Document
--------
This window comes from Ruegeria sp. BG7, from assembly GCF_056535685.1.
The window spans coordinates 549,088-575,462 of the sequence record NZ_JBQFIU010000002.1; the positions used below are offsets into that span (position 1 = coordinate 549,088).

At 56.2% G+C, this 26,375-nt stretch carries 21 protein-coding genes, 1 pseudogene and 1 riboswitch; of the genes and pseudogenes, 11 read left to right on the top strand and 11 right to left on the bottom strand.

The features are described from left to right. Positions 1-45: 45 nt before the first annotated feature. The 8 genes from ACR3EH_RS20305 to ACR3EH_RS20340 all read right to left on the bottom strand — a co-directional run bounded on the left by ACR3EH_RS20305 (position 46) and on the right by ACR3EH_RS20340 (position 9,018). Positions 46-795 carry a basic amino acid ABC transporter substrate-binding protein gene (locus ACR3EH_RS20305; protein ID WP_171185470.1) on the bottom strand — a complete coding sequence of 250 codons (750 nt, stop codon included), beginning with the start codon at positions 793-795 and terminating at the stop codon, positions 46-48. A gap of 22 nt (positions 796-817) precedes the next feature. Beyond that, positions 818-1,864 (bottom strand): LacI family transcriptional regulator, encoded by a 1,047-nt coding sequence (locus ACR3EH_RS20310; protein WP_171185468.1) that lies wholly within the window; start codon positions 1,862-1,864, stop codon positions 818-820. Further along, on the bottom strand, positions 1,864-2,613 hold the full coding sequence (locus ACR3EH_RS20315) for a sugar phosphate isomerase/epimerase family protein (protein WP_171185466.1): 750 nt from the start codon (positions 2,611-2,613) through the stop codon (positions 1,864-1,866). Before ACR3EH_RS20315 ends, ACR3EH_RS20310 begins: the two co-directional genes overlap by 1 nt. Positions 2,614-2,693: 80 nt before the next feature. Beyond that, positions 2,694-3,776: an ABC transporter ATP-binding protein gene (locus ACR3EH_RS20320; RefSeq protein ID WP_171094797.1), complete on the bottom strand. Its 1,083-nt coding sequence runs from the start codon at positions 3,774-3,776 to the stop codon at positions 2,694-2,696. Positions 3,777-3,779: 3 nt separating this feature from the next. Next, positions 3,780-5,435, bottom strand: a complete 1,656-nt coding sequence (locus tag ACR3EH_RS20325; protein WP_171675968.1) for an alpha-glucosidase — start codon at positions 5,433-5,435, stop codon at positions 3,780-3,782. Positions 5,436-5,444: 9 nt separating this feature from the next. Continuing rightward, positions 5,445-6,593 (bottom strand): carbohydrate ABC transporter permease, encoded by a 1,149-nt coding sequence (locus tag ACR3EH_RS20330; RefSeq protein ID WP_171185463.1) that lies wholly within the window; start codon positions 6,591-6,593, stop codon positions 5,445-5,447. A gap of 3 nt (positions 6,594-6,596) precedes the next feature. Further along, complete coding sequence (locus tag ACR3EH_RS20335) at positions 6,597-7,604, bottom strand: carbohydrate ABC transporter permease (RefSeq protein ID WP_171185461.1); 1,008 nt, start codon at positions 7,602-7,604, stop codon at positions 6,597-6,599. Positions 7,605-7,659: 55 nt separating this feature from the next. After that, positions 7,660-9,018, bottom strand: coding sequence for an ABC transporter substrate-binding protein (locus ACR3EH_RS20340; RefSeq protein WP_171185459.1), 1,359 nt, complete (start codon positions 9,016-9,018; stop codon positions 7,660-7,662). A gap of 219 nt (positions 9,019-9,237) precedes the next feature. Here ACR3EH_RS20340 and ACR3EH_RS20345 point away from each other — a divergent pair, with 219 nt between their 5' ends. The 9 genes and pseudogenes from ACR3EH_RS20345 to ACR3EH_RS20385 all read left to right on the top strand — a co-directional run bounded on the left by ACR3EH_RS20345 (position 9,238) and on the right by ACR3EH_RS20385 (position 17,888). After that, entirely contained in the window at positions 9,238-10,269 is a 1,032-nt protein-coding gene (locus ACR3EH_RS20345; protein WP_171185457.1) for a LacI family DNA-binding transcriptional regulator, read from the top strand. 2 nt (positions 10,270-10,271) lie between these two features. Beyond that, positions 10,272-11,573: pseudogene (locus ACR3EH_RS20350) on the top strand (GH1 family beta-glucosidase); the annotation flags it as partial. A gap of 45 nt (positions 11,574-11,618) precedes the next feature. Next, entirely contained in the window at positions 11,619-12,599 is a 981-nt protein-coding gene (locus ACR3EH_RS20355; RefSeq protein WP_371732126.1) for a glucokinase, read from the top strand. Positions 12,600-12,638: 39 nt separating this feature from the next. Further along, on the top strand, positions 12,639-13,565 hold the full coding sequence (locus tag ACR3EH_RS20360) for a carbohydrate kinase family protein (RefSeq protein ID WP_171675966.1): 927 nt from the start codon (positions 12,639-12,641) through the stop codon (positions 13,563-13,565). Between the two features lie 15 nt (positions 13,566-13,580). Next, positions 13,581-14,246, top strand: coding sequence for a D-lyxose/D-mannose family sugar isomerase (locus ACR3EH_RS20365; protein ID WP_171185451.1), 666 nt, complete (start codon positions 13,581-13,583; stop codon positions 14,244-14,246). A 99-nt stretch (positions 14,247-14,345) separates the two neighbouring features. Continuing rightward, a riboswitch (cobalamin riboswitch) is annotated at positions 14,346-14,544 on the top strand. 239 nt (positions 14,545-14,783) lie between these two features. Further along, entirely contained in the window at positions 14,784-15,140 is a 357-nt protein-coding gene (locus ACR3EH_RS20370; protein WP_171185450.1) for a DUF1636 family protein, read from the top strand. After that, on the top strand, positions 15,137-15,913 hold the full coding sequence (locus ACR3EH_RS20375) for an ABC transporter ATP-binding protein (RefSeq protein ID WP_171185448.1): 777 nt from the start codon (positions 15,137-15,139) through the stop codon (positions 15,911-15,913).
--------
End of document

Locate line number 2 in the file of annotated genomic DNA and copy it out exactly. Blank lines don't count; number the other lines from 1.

The window spans coordinates 549,088-575,462 of the sequence record NZ_JBQFIU010000002.1; the positions used below are offsets into that span (position 1 = coordinate 549,088).